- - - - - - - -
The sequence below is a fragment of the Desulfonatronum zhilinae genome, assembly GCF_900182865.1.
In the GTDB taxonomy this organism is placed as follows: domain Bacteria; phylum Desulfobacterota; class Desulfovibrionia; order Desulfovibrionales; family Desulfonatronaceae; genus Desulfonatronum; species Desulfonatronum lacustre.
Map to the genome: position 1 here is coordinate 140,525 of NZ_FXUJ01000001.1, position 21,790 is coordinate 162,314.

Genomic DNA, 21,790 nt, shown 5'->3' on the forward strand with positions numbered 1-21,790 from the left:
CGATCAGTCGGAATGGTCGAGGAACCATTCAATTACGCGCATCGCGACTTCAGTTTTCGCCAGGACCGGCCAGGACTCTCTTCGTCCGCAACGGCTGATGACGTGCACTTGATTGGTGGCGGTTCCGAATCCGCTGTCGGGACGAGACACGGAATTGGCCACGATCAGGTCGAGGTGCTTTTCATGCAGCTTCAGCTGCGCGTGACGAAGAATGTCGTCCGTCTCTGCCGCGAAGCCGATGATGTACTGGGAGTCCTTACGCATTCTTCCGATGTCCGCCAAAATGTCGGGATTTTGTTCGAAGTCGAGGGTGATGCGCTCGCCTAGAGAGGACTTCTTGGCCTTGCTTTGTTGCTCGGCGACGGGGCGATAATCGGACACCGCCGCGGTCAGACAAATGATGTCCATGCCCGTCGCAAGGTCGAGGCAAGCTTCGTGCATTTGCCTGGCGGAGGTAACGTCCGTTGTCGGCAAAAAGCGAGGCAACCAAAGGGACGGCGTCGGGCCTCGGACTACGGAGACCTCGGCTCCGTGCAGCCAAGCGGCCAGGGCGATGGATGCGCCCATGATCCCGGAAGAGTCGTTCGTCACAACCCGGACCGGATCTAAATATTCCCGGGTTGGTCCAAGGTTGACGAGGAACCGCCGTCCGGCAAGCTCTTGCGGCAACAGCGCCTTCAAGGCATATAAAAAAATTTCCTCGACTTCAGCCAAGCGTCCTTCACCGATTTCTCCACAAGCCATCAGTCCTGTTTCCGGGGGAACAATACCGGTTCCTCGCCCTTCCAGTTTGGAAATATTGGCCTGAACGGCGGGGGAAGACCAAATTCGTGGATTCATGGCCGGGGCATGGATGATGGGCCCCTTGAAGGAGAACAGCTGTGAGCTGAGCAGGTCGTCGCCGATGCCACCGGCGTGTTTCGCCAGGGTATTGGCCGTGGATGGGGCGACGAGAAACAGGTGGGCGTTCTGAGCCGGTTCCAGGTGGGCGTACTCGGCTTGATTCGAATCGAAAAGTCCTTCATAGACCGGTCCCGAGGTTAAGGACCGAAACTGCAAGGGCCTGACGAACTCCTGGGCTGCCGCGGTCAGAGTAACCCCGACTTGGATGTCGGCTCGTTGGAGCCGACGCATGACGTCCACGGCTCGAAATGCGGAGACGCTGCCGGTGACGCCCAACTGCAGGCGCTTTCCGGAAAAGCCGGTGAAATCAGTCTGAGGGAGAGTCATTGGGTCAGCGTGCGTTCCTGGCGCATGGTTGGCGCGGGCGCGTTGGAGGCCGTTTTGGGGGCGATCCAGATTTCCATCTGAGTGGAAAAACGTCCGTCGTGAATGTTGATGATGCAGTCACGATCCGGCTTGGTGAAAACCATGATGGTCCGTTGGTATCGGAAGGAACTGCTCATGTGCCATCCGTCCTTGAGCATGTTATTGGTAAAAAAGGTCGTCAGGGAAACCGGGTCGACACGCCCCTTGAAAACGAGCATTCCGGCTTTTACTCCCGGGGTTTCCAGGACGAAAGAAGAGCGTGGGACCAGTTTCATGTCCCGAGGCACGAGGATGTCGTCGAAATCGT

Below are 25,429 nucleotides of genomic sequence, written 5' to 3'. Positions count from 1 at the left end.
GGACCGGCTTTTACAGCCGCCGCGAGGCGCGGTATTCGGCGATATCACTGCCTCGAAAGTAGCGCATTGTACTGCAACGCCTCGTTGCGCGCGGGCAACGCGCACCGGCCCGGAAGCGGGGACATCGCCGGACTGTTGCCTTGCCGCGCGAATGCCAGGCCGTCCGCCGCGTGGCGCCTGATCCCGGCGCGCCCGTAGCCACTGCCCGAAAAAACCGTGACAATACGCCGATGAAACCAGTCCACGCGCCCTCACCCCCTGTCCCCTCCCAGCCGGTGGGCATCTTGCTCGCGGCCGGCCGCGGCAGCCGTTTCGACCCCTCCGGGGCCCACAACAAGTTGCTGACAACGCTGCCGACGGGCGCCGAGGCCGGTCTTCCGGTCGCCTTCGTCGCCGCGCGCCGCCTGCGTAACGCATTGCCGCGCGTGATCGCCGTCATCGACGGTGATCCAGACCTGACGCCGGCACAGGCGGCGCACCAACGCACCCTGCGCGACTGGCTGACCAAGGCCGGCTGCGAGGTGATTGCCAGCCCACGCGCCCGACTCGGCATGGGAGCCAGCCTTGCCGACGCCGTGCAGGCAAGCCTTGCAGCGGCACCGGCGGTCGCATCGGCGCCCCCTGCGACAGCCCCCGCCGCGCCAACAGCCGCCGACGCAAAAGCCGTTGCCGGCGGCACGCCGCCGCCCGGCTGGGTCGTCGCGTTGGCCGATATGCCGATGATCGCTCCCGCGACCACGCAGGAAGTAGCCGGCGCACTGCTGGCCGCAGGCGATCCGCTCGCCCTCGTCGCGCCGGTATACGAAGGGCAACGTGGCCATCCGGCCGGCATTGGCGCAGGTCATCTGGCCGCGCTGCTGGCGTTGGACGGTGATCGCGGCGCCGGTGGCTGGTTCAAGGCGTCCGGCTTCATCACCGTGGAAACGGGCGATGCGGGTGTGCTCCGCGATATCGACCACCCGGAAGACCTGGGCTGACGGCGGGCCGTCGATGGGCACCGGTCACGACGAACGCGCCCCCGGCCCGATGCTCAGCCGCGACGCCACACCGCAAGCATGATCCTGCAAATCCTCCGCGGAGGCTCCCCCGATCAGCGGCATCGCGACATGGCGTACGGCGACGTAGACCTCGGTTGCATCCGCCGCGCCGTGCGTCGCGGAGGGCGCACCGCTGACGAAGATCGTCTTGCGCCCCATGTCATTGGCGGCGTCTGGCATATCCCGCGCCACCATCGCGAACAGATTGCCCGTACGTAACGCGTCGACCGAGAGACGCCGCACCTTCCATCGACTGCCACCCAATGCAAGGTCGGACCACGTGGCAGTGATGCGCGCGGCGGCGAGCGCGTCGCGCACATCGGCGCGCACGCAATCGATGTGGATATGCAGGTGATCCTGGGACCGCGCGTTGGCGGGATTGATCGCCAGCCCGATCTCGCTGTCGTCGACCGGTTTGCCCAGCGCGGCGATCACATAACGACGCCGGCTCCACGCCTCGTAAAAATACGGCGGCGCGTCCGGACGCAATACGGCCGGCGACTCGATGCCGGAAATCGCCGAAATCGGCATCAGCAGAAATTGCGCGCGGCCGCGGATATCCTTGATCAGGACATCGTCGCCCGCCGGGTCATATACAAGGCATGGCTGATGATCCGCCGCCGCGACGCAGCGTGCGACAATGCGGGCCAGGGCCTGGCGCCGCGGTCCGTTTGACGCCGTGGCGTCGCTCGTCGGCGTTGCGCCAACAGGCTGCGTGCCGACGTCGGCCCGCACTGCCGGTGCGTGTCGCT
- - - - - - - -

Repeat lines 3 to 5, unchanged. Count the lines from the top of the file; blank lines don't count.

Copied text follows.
Map to the genome: position 1 here is coordinate 140,525 of NZ_FXUJ01000001.1, position 21,790 is coordinate 162,314.

Genomic DNA, 21,790 nt, shown 5'->3' on the forward strand with positions numbered 1-21,790 from the left:
CGATCAGTCGGAATGGTCGAGGAACCATTCAATTACGCGCATCGCGACTTCAGTTTTCGCCAGGACCGGCCAGGACTCTCTTCGTCCGCAACGGCTGATGACGTGCACTTGATTGGTGGCGGTTCCGAATCCGCTGTCGGGACGAGACACGGAATTGGCCACGATCAGGTCGAGGTGCTTTTCATGCAGCTTCAGCTGCGCGTGACGAAGAATGTCGTCCGTCTCTGCCGCGAAGCCGATGATGTACTGGGAGTCCTTACGCATTCTTCCGATGTCCGCCAAAATGTCGGGATTTTGTTCGAAGTCGAGGGTGATGCGCTCGCCTAGAGAGGACTTCTTGGCCTTGCTTTGTTGCTCGGCGACGGGGCGATAATCGGACACCGCCGCGGTCAGACAAATGATGTCCATGCCCGTCGCAAGGTCGAGGCAAGCTTCGTGCATTTGCCTGGCGGAGGTAACGTCCGTTGTCGGCAAAAAGCGAGGCAACCAAAGGGACGGCGTCGGGCCTCGGACTACGGAGACCTCGGCTCCGTGCAGCCAAGCGGCCAGGGCGATGGATGCGCCCATGATCCCGGAAGAGTCGTTCGTCACAACCCGGACCGGATCTAAATATTCCCGGGTTGGTCCAAGGTTGACGAGGAACCGCCGTCCGGCAAGCTCTTGCGGCAACAGCGCCTTCAAGGCATATAAAAAAATTTCCTCGACTTCAGCCAAGCGTCCTTCACCGATTTCTCCACAAGCCATCAGTCCTGTTTCCGGGGGAACAATACCGGTTCCTCGCCCTTCCAGTTTGGAAATATTGGCCTGAACGGCGGGGGAAGACCAAATTCGTGGATTCATGGCCGGGGCATGGATGATGGGCCCCTTGAAGGAGAACAGCTGTGAGCTGAGCAGGTCGTCGCCGATGCCACCGGCGTGTTTCGCCAGGGTATTGGCCGTGGATGGGGCGACGAGAAACAGGTGGGCGTTCTGAGCCGGTTCCAGGTGGGCGTACTCGGCTTGATTCGAATCGAAAAGTCCTTCATAGACCGGTCCCGAGGTTAAGGACCGAAACTGCAAGGGCCTGACGAACTCCTGGGCTGCCGCGGTCAGAGTAACCCCGACTTGGATGTCGGCTCGTTGGAGCCGACGCATGACGTCCACGGCTCGAAATGCGGAGACGCTGCCGGTGACGCCCAACTGCAGGCGCTTTCCGGAAAAGCCGGTGAAATCAGTCTGAGGGAGAGTCATTGGGTCAGCGTGCGTTCCTGGCGCATGGTTGGCGCGGGCGCGTTGGAGGCCGTTTTGGGGGCGATCCAGATTTCCATCTGAGTGGAAAAACGTCCGTCGTGAATGTTGATGATGCAGTCACGATCCGGCTTGGTGAAAACCATGATGGTCCGTTGGTATCGGAAGGAACTGCTCATGTGCCATCCGTCCTTGAGCATGTTATTGGTAAAAAAGGTCGTCAGGGAAACCGGGTCGACACGCCCCTTGAAAACGAGCATTCCGGCTTTTACTCCCGGGGTTTCCAGGACGAAAGAAGAGCGTGGGACCAGTTTCATGTCCCGAGGCACGAGGATGTCGTCGAAATCGT